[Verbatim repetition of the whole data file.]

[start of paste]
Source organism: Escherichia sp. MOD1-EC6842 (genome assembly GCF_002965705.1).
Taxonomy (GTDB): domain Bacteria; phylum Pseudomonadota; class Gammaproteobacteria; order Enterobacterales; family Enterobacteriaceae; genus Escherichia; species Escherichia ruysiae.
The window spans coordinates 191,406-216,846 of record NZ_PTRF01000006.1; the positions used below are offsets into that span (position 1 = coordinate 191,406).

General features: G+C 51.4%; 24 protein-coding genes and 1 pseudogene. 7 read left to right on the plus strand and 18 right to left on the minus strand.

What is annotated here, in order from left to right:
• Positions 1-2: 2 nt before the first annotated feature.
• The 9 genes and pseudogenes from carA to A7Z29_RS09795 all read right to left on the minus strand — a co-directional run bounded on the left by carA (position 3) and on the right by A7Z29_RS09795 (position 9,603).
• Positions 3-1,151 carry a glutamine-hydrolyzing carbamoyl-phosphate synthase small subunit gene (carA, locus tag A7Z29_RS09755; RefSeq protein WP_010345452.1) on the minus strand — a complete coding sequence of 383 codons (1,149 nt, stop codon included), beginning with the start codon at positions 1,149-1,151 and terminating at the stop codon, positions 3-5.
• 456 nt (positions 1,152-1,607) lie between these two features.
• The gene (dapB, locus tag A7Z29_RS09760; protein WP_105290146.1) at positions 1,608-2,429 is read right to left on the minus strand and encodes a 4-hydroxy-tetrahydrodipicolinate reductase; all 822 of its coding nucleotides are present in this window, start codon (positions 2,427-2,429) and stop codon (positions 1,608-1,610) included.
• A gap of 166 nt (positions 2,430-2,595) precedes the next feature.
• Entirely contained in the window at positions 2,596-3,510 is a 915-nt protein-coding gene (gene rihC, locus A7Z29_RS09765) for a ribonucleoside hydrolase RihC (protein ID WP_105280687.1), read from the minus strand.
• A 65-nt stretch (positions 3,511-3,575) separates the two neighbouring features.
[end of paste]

Source organism: Escherichia sp. MOD1-EC6842 (genome assembly GCF_002965705.1).
Taxonomy (GTDB): domain Bacteria; phylum Pseudomonadota; class Gammaproteobacteria; order Enterobacterales; family Enterobacteriaceae; genus Escherichia; species Escherichia ruysiae.
The window spans coordinates 191,406-216,846 of record NZ_PTRF01000006.1; the positions used below are offsets into that span (position 1 = coordinate 191,406).

General features: G+C 51.4%; 24 protein-coding genes and 1 pseudogene. 7 read left to right on the plus strand and 18 right to left on the minus strand.

What is annotated here, in order from left to right:
• Positions 1-2: 2 nt before the first annotated feature.
• The 9 genes and pseudogenes from carA to A7Z29_RS09795 all read right to left on the minus strand — a co-directional run bounded on the left by carA (position 3) and on the right by A7Z29_RS09795 (position 9,603).
• Positions 3-1,151 carry a glutamine-hydrolyzing carbamoyl-phosphate synthase small subunit gene (carA, locus tag A7Z29_RS09755; RefSeq protein WP_010345452.1) on the minus strand — a complete coding sequence of 383 codons (1,149 nt, stop codon included), beginning with the start codon at positions 1,149-1,151 and terminating at the stop codon, positions 3-5.
• 456 nt (positions 1,152-1,607) lie between these two features.
• The gene (dapB, locus tag A7Z29_RS09760; protein WP_105290146.1) at positions 1,608-2,429 is read right to left on the minus strand and encodes a 4-hydroxy-tetrahydrodipicolinate reductase; all 822 of its coding nucleotides are present in this window, start codon (positions 2,427-2,429) and stop codon (positions 1,608-1,610) included.
• A gap of 166 nt (positions 2,430-2,595) precedes the next feature.
• Entirely contained in the window at positions 2,596-3,510 is a 915-nt protein-coding gene (gene rihC, locus A7Z29_RS09765) for a ribonucleoside hydrolase RihC (protein ID WP_105280687.1), read from the minus strand.
• A 65-nt stretch (positions 3,511-3,575) separates the two neighbouring features.